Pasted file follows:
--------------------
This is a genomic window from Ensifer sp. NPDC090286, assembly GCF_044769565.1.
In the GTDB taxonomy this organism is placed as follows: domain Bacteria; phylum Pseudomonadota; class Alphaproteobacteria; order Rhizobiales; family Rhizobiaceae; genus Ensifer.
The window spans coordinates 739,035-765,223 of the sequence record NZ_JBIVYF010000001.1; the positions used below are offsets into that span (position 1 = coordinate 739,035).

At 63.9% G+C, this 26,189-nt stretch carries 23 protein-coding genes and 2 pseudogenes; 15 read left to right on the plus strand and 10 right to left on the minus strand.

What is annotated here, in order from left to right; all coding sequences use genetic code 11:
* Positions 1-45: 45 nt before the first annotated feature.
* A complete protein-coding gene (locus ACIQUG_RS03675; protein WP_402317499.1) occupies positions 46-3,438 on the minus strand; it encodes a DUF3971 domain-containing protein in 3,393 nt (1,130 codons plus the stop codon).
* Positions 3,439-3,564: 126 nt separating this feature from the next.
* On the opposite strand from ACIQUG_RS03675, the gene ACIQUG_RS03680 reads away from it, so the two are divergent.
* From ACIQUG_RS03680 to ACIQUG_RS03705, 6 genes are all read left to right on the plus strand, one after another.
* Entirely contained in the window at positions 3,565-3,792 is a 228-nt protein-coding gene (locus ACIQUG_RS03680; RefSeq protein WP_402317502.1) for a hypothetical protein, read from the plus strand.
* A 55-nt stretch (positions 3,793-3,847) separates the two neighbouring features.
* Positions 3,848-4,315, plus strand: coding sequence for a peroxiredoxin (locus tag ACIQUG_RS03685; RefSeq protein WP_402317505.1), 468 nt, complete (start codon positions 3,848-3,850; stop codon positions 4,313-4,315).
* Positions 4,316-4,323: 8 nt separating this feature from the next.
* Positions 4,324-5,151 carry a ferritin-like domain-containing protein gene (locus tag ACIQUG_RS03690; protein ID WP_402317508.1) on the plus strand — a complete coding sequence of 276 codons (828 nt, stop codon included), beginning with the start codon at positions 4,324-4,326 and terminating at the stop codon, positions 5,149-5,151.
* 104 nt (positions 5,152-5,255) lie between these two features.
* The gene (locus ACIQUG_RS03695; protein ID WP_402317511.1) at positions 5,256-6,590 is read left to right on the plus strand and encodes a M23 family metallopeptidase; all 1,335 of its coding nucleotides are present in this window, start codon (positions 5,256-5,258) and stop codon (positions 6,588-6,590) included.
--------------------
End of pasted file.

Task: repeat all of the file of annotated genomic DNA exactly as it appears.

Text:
This is a genomic window from Ensifer sp. NPDC090286, assembly GCF_044769565.1.
In the GTDB taxonomy this organism is placed as follows: domain Bacteria; phylum Pseudomonadota; class Alphaproteobacteria; order Rhizobiales; family Rhizobiaceae; genus Ensifer.
The window spans coordinates 739,035-765,223 of the sequence record NZ_JBIVYF010000001.1; the positions used below are offsets into that span (position 1 = coordinate 739,035).

At 63.9% G+C, this 26,189-nt stretch carries 23 protein-coding genes and 2 pseudogenes; 15 read left to right on the plus strand and 10 right to left on the minus strand.

What is annotated here, in order from left to right; all coding sequences use genetic code 11:
* Positions 1-45: 45 nt before the first annotated feature.
* A complete protein-coding gene (locus ACIQUG_RS03675; protein WP_402317499.1) occupies positions 46-3,438 on the minus strand; it encodes a DUF3971 domain-containing protein in 3,393 nt (1,130 codons plus the stop codon).
* Positions 3,439-3,564: 126 nt separating this feature from the next.
* On the opposite strand from ACIQUG_RS03675, the gene ACIQUG_RS03680 reads away from it, so the two are divergent.
* From ACIQUG_RS03680 to ACIQUG_RS03705, 6 genes are all read left to right on the plus strand, one after another.
* Entirely contained in the window at positions 3,565-3,792 is a 228-nt protein-coding gene (locus ACIQUG_RS03680; RefSeq protein WP_402317502.1) for a hypothetical protein, read from the plus strand.
* A 55-nt stretch (positions 3,793-3,847) separates the two neighbouring features.
* Positions 3,848-4,315, plus strand: coding sequence for a peroxiredoxin (locus tag ACIQUG_RS03685; RefSeq protein WP_402317505.1), 468 nt, complete (start codon positions 3,848-3,850; stop codon positions 4,313-4,315).
* Positions 4,316-4,323: 8 nt separating this feature from the next.
* Positions 4,324-5,151 carry a ferritin-like domain-containing protein gene (locus tag ACIQUG_RS03690; protein ID WP_402317508.1) on the plus strand — a complete coding sequence of 276 codons (828 nt, stop codon included), beginning with the start codon at positions 4,324-4,326 and terminating at the stop codon, positions 5,149-5,151.
* 104 nt (positions 5,152-5,255) lie between these two features.
* The gene (locus ACIQUG_RS03695; protein ID WP_402317511.1) at positions 5,256-6,590 is read left to right on the plus strand and encodes a M23 family metallopeptidase; all 1,335 of its coding nucleotides are present in this window, start codon (positions 5,256-5,258) and stop codon (positions 6,588-6,590) included.